The houses themselves, of course, varied in size. The smallest cottage of a cottar – the village labouring folk – might be just one room, perhaps fifteen feet (4.5 metres) square. A wealthier peasant might have a ‘long house’, with two or three rooms. Peasant houses were typically built with a timber frame, filled in with wattle and daub, and nearly all roofs were thatched. Floors were usually beaten earth, strewn with straw to catch the various droppings of daily life. The housewife would occasionally sweep out the dirty straw and replace it with fresh. But, as Hanawalt says, “even a fastidious housewife would not clean frequently enough for our sensitive noses, and floors would have seemed rank by our standards” (Hanawalt, p.37).
The fire was situated in the centre of the floor, the smoke escaping through a hole in the roof. The smoke perhaps helped to keep creepy-crawlies in the thatch at bay, but the atmosphere inside the room must have been quite unpleasant, for the fire burned more or less all day long. Presumably you simply got used to it. At night the fire could be capped with a round lid with holes, to keep it under control (Gies, p.91).
Which was just as well, as the family probably slept on the floor around the fire, on straw pallets. Although I believe that some houses had a sort of platform or loft built underneath the roof, accessible by a ladder, which could be used for sleeping (or perhaps storage) (Gies, p.93), and, in larger houses, a separate room might be used as a bedchamber.
Manor houses were of course much larger than the average peasant house, yet might still have a relatively simple layout, with a main hall with the fire in the middle of the floor (though chimneys were beginning to appear), and a few additional service rooms. They might also have a ‘solar’, a second floor accessed by a staircase where the family had their private quarters and sleeping chambers (Gies, p.90), while the servants and retainers still slept on pallets in the main hall.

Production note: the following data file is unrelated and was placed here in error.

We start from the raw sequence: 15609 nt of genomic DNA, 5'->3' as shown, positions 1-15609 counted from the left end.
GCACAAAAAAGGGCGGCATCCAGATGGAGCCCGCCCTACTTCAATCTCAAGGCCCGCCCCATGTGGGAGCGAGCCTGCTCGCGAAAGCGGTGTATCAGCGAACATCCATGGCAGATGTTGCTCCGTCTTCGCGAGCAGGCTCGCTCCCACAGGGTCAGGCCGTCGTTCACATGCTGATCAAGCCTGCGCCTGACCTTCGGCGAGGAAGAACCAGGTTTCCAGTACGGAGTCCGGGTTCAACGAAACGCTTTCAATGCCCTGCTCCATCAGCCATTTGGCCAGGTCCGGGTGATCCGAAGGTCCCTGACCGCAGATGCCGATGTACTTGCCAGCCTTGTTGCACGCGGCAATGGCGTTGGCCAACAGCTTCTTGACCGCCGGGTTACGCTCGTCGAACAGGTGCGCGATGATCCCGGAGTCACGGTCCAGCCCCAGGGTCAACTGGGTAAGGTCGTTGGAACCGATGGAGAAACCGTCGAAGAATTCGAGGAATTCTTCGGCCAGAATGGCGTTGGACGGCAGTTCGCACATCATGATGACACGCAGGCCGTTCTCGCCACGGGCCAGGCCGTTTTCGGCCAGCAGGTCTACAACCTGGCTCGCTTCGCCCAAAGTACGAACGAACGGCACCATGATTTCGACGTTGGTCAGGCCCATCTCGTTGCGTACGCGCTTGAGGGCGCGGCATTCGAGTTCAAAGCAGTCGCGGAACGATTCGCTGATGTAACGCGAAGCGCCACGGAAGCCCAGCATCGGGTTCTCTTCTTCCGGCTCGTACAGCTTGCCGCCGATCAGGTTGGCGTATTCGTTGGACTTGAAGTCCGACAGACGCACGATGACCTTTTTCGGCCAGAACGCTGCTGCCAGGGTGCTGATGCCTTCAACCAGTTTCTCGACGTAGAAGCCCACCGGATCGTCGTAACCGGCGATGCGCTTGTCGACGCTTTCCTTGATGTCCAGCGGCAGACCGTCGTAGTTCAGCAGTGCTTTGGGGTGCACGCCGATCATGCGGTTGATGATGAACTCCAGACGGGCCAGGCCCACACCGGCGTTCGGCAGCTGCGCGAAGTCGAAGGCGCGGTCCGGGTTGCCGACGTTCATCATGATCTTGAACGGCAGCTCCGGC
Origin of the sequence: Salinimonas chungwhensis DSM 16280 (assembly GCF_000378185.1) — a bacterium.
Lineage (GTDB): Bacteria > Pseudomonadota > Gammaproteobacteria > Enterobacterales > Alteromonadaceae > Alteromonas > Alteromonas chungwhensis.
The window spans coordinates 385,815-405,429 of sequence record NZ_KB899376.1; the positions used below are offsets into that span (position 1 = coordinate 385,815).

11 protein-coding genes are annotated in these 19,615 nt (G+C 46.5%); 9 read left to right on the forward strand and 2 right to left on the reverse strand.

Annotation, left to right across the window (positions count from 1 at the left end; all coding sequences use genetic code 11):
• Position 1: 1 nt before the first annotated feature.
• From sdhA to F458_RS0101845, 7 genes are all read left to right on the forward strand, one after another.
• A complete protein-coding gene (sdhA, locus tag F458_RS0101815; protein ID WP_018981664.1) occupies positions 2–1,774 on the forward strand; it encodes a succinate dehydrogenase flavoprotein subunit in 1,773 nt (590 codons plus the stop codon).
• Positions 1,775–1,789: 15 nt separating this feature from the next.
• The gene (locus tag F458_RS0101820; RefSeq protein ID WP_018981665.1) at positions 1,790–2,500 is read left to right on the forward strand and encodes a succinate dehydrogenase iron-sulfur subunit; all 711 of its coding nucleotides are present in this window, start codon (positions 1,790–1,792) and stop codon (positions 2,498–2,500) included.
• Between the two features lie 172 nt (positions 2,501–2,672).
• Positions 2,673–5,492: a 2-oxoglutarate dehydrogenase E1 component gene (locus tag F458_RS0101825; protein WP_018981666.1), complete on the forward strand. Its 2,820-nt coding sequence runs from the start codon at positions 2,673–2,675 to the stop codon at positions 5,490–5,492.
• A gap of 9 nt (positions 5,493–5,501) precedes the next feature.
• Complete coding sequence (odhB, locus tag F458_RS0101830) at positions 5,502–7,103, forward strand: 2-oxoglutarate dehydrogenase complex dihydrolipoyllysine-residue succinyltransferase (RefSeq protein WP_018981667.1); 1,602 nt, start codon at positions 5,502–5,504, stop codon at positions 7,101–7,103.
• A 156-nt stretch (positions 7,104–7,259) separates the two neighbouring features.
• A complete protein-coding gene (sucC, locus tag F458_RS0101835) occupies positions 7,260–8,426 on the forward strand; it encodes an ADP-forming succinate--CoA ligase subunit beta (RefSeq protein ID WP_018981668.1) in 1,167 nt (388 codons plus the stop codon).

Many fourteenth century manor houses are still with us, because they were built of stone, and can be seen everywhere in England, if much altered over the ensuing centuries. Most fourteenth century cottages, on the other hand, have not survived, because they were built of wood, wattle and daub, and thatch. However, vernacular buildings of many centuries have been reconstructed at the Weald and Downland Open Air Museum, near Chichester, and are indispensable for the opportunity they provide for getting the feel of where fourteenth (and later) century people lived and worked. The museum is very well worth a visit.
These two illustrations of the reconstruction of a fourteenth century hall house, which can be seen at the museum, are taken from the Weald and Downland Open Air Museum Guidebook (1987 version).
All this is a small part of the research I have undertaken into the practical aspects of the lives of fourteenth century people. There is so much to know! And yet it is all simply background to the story of The Meonbridge Chronicles. I need to know it, so that I can visualise my characters, both as individuals and within their environment. And I do hope that you will be able to visualise them too.
Gies, F. & G. (1991). Life in a Mediaeval Village. New York: HarperPerennial.
Hanawalt, B.A. (1986). The Ties That Bound: Peasant Families in Mediaeval England. New York: Oxford University Press, Inc.
Newman, P.B. (2001). Daily Life in the Middle Ages. Jefferson, N.C.: Mcfarland Pubishing Inc.